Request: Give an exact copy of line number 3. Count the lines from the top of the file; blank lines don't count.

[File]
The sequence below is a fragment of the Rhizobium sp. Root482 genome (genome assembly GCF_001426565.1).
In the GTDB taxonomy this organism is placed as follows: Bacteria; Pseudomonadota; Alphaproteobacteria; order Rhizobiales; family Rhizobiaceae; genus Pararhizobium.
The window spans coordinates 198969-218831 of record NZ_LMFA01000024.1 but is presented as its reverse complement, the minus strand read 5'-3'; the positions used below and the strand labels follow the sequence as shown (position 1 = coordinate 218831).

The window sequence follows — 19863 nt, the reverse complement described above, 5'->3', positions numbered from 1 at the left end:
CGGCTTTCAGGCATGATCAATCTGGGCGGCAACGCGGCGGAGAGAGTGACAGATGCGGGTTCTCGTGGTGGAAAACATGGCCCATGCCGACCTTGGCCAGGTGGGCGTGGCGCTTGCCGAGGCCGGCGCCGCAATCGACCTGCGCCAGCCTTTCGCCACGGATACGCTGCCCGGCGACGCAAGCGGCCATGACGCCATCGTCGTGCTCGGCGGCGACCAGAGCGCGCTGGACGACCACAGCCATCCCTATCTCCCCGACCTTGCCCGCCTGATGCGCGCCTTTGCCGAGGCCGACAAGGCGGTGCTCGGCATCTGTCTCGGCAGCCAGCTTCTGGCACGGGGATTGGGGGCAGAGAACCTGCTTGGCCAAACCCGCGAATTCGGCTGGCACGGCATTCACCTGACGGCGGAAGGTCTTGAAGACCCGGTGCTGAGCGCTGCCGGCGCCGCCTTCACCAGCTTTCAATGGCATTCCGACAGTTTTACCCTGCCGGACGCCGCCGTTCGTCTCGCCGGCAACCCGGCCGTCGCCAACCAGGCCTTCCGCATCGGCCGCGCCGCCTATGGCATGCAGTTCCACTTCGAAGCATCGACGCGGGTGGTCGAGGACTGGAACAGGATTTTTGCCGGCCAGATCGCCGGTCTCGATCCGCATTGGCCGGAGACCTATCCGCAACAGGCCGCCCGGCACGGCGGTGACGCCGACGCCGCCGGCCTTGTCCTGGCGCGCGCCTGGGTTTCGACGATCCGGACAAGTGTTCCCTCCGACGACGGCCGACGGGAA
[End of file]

The window spans coordinates 198969-218831 of record NZ_LMFA01000024.1 but is presented as its reverse complement, the minus strand read 5'-3'; the positions used below and the strand labels follow the sequence as shown (position 1 = coordinate 218831).